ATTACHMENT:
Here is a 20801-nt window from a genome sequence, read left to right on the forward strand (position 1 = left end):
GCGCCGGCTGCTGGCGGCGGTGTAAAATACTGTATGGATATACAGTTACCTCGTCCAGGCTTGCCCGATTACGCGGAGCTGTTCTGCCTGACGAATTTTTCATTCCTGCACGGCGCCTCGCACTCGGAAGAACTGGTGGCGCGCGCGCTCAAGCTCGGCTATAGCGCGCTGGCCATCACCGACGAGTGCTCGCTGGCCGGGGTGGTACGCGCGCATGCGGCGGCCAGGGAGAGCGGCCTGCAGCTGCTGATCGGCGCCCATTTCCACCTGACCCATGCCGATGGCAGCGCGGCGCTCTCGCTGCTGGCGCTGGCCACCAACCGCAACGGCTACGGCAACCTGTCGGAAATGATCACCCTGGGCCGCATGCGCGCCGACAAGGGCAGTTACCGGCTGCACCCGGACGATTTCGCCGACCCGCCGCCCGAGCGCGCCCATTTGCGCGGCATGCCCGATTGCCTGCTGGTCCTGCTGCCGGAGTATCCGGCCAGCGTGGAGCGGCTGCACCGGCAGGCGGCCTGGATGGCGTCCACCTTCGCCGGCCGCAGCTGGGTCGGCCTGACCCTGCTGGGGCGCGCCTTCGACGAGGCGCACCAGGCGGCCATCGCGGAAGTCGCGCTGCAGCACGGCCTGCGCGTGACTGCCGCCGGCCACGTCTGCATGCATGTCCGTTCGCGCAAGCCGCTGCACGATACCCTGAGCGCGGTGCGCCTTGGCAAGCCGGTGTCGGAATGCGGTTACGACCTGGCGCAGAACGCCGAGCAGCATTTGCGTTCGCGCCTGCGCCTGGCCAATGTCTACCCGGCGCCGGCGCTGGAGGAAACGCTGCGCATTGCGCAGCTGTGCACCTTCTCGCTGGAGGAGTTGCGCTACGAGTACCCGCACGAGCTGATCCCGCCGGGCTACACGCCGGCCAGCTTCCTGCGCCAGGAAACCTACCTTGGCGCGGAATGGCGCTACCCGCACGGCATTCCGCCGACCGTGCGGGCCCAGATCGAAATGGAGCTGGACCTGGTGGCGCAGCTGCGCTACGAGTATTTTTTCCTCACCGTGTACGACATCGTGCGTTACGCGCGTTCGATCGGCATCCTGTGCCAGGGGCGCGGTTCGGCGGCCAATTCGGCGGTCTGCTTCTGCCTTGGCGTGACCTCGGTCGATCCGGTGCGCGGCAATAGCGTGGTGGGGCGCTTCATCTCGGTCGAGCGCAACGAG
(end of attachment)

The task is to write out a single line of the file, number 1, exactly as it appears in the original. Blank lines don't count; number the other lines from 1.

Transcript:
Here is a 20801-nt window from a genome sequence, read left to right on the forward strand (position 1 = left end):